Despite the democratic hopes raised by his election, Joko Widodo’s presidency is far from meeting expectations with regard to access to information,” said Benjamin Ismaïl, the head of the Reporters Without Borders Asia-Pacific desk.

The authorities continue to suppress information and Jokowi’s campaign pledge to open up the West Papua region to foreign journalists was just an illusion. If journalists can go there – under certain conditions – they are closely watched, exposing their sources to reprisals by the authorities.

The former governor of Jakarta, Jokowi began his term well. His inauguration on 20 October 2014 was followed a few days later by the release of French journalists Valentine Bourrat and Thomas Dandois.

Bourrat and Dandois had fallen victim to Indonesia’s restrictive practices in West Papua (the western half of the island of New Guinea) and were sentenced to two and a half months in prison for violating Indonesia’s draconian immigration laws by doing a report there after entering the country on tourist visas.

Their fixer, Areki Wanimbo, was only released after being held for eight months.

Ever since annexing the West Papua region in 1963, the Indonesia authorities have restricted access for foreign journalists because of acts of violence against civilians and the government’s crackdown on the separatist movements operating there. The few journalists managing to visit the region, which is an information “black hole,” have been closely watched.

On 10 May, Jokowi announced the lifting of the ban on foreign journalists going to the West Papua region. The opening of Indonesia’s most secret region to journalists was one of the campaign promises made by Jokowi, who even told journalists that “there’s nothing to hide”.

The decision allowed New Zealand’s Maori TV to do a report on the ethnic Papuan community for its “Native Affairs” programme. This was the first report of this kind in more than 50 years.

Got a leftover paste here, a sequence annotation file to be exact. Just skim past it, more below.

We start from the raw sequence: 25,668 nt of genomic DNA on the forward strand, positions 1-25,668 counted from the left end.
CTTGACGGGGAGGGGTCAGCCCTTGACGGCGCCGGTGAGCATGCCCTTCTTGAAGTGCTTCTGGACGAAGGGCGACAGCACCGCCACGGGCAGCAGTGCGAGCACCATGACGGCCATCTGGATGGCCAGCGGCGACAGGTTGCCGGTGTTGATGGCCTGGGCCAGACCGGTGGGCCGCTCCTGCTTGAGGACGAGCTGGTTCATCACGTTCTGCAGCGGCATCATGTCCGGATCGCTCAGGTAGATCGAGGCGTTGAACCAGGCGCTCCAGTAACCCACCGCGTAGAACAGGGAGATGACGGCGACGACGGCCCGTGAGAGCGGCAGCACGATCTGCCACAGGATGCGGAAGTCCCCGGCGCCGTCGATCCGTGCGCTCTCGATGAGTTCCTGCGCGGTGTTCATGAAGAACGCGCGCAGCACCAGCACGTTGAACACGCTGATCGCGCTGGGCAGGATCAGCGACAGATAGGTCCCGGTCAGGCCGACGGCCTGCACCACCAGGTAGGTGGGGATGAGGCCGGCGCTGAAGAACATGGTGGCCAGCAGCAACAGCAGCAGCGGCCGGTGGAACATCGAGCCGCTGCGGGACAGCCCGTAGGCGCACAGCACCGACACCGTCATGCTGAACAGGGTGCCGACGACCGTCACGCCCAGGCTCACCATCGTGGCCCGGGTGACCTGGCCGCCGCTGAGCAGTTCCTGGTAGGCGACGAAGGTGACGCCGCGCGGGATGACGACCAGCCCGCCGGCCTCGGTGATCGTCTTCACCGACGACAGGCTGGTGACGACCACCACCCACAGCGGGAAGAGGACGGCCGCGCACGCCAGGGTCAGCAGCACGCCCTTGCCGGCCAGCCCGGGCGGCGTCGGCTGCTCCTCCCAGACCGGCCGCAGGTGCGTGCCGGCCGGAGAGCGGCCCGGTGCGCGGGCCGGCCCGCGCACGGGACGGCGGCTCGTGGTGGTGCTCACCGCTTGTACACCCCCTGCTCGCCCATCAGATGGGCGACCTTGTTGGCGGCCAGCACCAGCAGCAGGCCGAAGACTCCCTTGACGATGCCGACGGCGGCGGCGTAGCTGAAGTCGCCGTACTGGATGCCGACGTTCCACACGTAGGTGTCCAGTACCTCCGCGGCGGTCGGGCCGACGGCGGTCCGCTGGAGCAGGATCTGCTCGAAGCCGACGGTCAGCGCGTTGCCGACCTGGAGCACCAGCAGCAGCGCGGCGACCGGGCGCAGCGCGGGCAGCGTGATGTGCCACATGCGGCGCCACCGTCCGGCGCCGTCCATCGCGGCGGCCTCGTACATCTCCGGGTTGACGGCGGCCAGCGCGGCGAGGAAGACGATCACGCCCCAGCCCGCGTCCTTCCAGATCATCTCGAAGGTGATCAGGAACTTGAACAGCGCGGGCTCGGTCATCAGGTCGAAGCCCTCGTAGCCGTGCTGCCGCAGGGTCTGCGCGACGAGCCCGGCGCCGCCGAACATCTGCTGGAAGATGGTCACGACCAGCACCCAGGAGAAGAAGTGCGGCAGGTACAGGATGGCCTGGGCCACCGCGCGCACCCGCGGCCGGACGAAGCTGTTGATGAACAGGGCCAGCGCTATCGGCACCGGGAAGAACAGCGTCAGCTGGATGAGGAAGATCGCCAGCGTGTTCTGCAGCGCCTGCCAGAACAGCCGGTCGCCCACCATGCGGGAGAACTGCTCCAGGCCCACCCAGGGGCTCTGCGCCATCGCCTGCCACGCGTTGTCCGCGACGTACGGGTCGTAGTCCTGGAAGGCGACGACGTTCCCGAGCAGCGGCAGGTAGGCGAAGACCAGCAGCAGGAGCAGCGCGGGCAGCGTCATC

But there is no guarantee of lasting access to information in the region. Certain army factions that have profited from Indonesia’s occupation are expected to continue to oppose media coverage. It is also highly unlikely that the authorities will let journalists investigate all the human rights violations that have taken place since annexation.

Jokowi’s announcement – made while Indonesia was in the international spotlight following the death sentences pass on seven foreigners for drug trafficking – has all the hallmarks of a smokescreen designed to fob off international public opinion and add some temporary gloss to Indonesia’s image.

While foreign reporters are no longer openly targeted in the West Papua region, the authorities still have their fixers and sources in their sights. Two fixers working for a French journalist were arrested and questioned by the police at the start of this month.

The authorities also restrict the freedom of local journalists. Abeth You, a reporter for the TabloidJubi.com website, was attacked by police on 8 October while covering a demonstration in Jayapura, the West Papua region’s biggest city. It was organized by Solidarity for Victims of Human Rights Violations in Papua.

After the police bundled You into a truck, an officer seized his camera and deleted all his photos – all the while threatening him with his gun. Even when they have press cards, local journalists covering demonstrations continue to be treated by the police as demonstrators.

Coverage of certain sensitive subjects also continues to be closely controlled in the rest of Indonesia. British journalists Rebecca Prosser and Neil Bonner are still awaiting a verdict in their trial after being arrested for reportedly filming a reenaction of pirates attacking an oil tanker in the Malacca Strait, near Singapore.